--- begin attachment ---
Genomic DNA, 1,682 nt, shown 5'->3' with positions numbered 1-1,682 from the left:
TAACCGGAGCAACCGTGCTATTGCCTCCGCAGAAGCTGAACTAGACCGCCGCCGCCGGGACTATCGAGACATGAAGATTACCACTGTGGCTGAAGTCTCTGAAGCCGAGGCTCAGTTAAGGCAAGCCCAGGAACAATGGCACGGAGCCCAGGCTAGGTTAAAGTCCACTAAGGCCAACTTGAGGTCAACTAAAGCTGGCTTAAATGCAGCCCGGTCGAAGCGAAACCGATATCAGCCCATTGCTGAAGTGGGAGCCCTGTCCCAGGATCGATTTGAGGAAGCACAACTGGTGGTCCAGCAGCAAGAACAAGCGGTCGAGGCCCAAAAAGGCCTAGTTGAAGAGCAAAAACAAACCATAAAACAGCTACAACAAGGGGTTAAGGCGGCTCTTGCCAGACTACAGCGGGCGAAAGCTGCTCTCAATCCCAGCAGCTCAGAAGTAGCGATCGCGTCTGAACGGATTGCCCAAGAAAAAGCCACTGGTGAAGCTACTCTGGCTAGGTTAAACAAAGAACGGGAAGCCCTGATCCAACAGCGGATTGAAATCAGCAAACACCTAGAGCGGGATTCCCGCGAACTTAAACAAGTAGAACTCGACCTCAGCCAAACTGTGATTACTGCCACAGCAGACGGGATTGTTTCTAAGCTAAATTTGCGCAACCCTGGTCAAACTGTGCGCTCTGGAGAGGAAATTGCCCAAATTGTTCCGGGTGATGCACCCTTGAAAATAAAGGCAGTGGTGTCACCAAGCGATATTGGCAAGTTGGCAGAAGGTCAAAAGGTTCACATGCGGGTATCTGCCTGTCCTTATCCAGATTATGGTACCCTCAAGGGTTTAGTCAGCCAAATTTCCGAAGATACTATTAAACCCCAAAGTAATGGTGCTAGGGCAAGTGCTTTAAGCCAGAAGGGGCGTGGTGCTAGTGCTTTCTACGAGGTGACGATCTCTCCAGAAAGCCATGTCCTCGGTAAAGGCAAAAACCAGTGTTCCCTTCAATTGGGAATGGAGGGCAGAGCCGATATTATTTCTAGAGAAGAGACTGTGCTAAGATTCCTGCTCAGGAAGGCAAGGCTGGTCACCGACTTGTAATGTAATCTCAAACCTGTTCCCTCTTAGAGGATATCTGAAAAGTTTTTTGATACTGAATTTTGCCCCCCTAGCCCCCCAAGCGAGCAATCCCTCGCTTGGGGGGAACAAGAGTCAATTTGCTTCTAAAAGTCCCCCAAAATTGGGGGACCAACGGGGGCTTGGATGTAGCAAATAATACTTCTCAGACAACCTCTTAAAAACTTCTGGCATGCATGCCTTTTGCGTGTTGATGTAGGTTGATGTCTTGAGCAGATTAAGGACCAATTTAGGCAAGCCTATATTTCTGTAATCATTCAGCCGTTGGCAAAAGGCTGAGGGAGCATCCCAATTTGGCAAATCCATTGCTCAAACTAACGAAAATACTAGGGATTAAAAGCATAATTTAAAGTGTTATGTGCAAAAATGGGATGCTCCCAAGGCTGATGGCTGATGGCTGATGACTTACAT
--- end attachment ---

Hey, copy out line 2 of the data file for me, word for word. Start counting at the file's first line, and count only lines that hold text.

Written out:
TAACCGGAGCAACCGTGCTATTGCCTCCGCAGAAGCTGAACTAGACCGCCGCCGCCGGGACTATCGAGACATGAAGATTACCACTGTGGCTGAAGTCTCTGAAGCCGAGGCTCAGTTAAGGCAAGCCCAGGAACAATGGCACGGAGCCCAGGCTAGGTTAAAGTCCACTAAGGCCAACTTGAGGTCAACTAAAGCTGGCTTAAATGCAGCCCGGTCGAAGCGAAACCGATATCAGCCCATTGCTGAAGTGGGAGCCCTGTCCCAGGATCGATTTGAGGAAGCACAACTGGTGGTCCAGCAGCAAGAACAAGCGGTCGAGGCCCAAAAAGGCCTAGTTGAAGAGCAAAAACAAACCATAAAACAGCTACAACAAGGGGTTAAGGCGGCTCTTGCCAGACTACAGCGGGCGAAAGCTGCTCTCAATCCCAGCAGCTCAGAAGTAGCGATCGCGTCTGAACGGATTGCCCAAGAAAAAGCCACTGGTGAAGCTACTCTGGCTAGGTTAAACAAAGAACGGGAAGCCCTGATCCAACAGCGGATTGAAATCAGCAAACACCTAGAGCGGGATTCCCGCGAACTTAAACAAGTAGAACTCGACCTCAGCCAAACTGTGATTACTGCCACAGCAGACGGGATTGTTTCTAAGCTAAATTTGCGCAACCCTGGTCAAACTGTGCGCTCTGGAGAGGAAATTGCCCAAATTGTTCCGGGTGATGCACCCTTGAAAATAAAGGCAGTGGTGTCACCAAGCGATATTGGCAAGTTGGCAGAAGGTCAAAAGGTTCACATGCGGGTATCTGCCTGTCCTTATCCAGATTATGGTACCCTCAAGGGTTTAGTCAGCCAAATTTCCGAAGATACTATTAAACCCCAAAGTAATGGTGCTAGGGCAAGTGCTTTAAGCCAGAAGGGGCGTGGTGCTAGTGCTTTCTACGAGGTGACGATCTCTCCAGAAAGCCATGTCCTCGGTAAAGGCAAAAACCAGTGTTCCCTTCAATTGGGAATGGAGGGCAGAGCCGATATTATTTCTAGAGAAGAGACTGTGCTAAGATTCCTGCTCAGGAAGGCAAGGCTGGTCACCGACTTGTAATGTAATCTCAAACCTGTTCCCTCTTAGAGGATATCTGAAAAGTTTTTTGATACTGAATTTTGCCCCCCTAGCCCCCCAAGCGAGCAATCCCTCGCTTGGGGGGAACAAGAGTCAATTTGCTTCTAAAAGTCCCCCAAAATTGGGGGACCAACGGGGGCTTGGATGTAGCAAATAATACTTCTCAGACAACCTCTTAAAAACTTCTGGCATGCATGCCTTTTGCGTGTTGATGTAGGTTGATGTCTTGAGCAGATTAAGGACCAATTTAGGCAAGCCTATATTTCTGTAATCATTCAGCCGTTGGCAAAAGGCTGAGGGAGCATCCCAATTTGGCAAATCCATTGCTCAAACTAACGAAAATACTAGGGATTAAAAGCATAATTTAAAGTGTTATGTGCAAAAATGGGATGCTCCCAAGGCTGATGGCTGATGGCTGATGACTTACAT